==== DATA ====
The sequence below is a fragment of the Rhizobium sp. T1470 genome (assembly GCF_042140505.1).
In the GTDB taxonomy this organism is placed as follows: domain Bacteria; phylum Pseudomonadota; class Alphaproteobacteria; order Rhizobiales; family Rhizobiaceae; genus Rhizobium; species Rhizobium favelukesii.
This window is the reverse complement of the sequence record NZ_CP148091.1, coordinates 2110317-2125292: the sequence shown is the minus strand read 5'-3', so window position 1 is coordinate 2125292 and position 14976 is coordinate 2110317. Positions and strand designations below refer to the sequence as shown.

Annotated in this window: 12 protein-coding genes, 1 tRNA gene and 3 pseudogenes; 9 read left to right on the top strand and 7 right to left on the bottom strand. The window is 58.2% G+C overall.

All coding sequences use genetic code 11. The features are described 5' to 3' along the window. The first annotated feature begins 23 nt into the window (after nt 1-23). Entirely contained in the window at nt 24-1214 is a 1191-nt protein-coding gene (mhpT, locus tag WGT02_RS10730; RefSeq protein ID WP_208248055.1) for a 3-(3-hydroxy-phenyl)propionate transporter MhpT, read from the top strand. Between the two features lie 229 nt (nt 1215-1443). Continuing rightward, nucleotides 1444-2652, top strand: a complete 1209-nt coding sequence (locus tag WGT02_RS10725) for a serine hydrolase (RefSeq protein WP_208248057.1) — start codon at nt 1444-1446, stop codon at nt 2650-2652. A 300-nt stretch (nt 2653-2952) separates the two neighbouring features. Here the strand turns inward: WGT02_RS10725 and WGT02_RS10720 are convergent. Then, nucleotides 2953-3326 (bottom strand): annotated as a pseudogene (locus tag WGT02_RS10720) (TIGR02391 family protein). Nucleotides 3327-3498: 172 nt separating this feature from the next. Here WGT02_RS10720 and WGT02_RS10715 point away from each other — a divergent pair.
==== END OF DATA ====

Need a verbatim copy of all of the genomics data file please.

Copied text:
The sequence below is a fragment of the Rhizobium sp. T1470 genome (assembly GCF_042140505.1).
In the GTDB taxonomy this organism is placed as follows: domain Bacteria; phylum Pseudomonadota; class Alphaproteobacteria; order Rhizobiales; family Rhizobiaceae; genus Rhizobium; species Rhizobium favelukesii.
This window is the reverse complement of the sequence record NZ_CP148091.1, coordinates 2110317-2125292: the sequence shown is the minus strand read 5'-3', so window position 1 is coordinate 2125292 and position 14976 is coordinate 2110317. Positions and strand designations below refer to the sequence as shown.

Annotated in this window: 12 protein-coding genes, 1 tRNA gene and 3 pseudogenes; 9 read left to right on the top strand and 7 right to left on the bottom strand. The window is 58.2% G+C overall.

All coding sequences use genetic code 11. The features are described 5' to 3' along the window. The first annotated feature begins 23 nt into the window (after nt 1-23). Entirely contained in the window at nt 24-1214 is a 1191-nt protein-coding gene (mhpT, locus tag WGT02_RS10730; RefSeq protein ID WP_208248055.1) for a 3-(3-hydroxy-phenyl)propionate transporter MhpT, read from the top strand. Between the two features lie 229 nt (nt 1215-1443). Continuing rightward, nucleotides 1444-2652, top strand: a complete 1209-nt coding sequence (locus tag WGT02_RS10725) for a serine hydrolase (RefSeq protein WP_208248057.1) — start codon at nt 1444-1446, stop codon at nt 2650-2652. A 300-nt stretch (nt 2653-2952) separates the two neighbouring features. Here the strand turns inward: WGT02_RS10725 and WGT02_RS10720 are convergent. Then, nucleotides 2953-3326 (bottom strand): annotated as a pseudogene (locus tag WGT02_RS10720) (TIGR02391 family protein). Nucleotides 3327-3498: 172 nt separating this feature from the next. Here WGT02_RS10720 and WGT02_RS10715 point away from each other — a divergent pair.